Outcomes of the first pregnancy derived from the perinatal record included preterm birth (<37 weeks, medically indicated or spontaneous), mode of delivery (spontaneous vaginal, instrumental, prelabour and intrapartum caesarean section), stillbirth, infant birthweight (small-for-gestational-age [SGA] <10th birthweight centile; large-for-gestational-age >90th centile; and appropriate-for-gestational-age), Apgar score at 5 minute (<7), and baby admission to special care nursery or neonatal intensive care unit (referred to as ‘special care’). Maternal postpartum haemorrhage was identified from the hospital admission record. Existing evidence[26, 27, 34] indicates high levels of agreement between medical records and perinatal records or hospital admission records in relation to the recording of these medical diagnoses and obstetric information.

Data analysis

Analyses were stratified by maternal smoking status during the first pregnancy. We used frequency distribution and contingency analyses to describe the patterns of change in smoking status from the first to second pregnancy. Multivariable logistic regression models were used to assess the association between the change in smoking status and maternal sociodemographic characteristics, medical conditions, antenatal attendance, and outcomes of the first pregnancy. Odds ratios (OR) and 95% confidence intervals (95% CI) were adjusted for maternal age, country of birth, marital status, indigenous status, private obstetric care, residential remoteness and socio-economic status, diabetes, hypertensive disorder, respiratory conditions, antenatal attendance, year of first delivery, and inter-pregnancy interval. All analyses were carried out using SAS version 9.3 (SAS Institute, Cary, NC, USA).[35]


Maternal sociodemographic and clinical characteristics of the first pregnancy are presented in Table 1. Among 22 761 women who smoked during the first pregnancy, 7632 (33.5%) had quit by their second pregnancy. Among 160 624 women who did not smoke in the first pregnancy, 5829 (3.6%) did smoke in the second pregnancy. On average, smokers who had quit were 2.3 years older (mean age 25.6 years) than those who did not quit (mean age 23.3 years). Women not smoking in the first pregnancy but who smoked during the second were 4.0 years younger (mean age 24.7 years) than those who did not smoke in either pregnancy (mean age 28.7 years). Mean inter-pregnancy interval was 2.7 years (standard deviation 1.5), regardless of maternal smoking status. Seventy-seven (38.1%) smokers whose first baby was stillborn had quit by the second pregnancy (Table 1).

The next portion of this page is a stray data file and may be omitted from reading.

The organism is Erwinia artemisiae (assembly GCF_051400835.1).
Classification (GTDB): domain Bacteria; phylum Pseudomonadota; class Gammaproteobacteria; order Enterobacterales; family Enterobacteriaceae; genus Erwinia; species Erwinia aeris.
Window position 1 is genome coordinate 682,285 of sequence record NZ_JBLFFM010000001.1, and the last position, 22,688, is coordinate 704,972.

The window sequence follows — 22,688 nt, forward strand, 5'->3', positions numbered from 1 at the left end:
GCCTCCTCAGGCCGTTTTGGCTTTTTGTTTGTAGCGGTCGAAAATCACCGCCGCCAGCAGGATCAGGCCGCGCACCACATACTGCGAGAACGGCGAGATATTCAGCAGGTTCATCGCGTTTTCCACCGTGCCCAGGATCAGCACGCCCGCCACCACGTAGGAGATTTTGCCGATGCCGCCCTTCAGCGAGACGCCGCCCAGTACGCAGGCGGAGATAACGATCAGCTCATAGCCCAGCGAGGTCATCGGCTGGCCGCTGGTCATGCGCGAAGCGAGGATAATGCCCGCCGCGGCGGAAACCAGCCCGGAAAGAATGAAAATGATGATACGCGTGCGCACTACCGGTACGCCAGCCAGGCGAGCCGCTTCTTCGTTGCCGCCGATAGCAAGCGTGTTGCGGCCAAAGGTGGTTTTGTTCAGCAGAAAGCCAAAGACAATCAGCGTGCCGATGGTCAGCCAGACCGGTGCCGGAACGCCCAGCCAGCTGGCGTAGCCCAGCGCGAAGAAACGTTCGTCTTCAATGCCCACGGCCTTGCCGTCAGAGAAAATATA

Table 1. Sociodemographic and clinical characteristics of the first pregnancy according to maternal smoking status, n (column %)
 Smoked during first pregnancyDid not smoke in first pregnancy
Quit by second pregnancy, n (%)Smoked during second pregnancy, n (%)Did not smoke in second pregnancy, n (%)Smoked during second pregnancy, n (%)
  1. a

    Among live births.

Total number 7632 (100.0)15 129 (100.0)154 795 (100.0)154 795 (100.0)
Maternal age (years)
<201350 (17.7)4812 (31.8)7365 (4.8)1458 (25.0)
20–242416 (31.7)5524 (36.5)27 099 (17.5)1791 (30.7)
25–292114 (27.7)2953 (19.5)56 193 (36.3)1436 (24.6)
30–341355 (17.8)1434 (9.5)49 205 (31.8)881 (15.1)
≥35397 (5.2)406 (2.7)14 933 (9.6)263 (4.5)
Country of birth
English-speaking6978 (91.4)14 533 (96.1)120 031 (77.5)5126 (87.9)
Asian209 (2.7)113 (0.7)19 394 (12.5)267 (4.6)
Other non-English speaking445 (5.8)483 (3.2)15 370 (9.9)436 (7.5)
Marital status
Never married2910 (38.1)8154 (53.9)18 895 (12.2)2261 (38.8)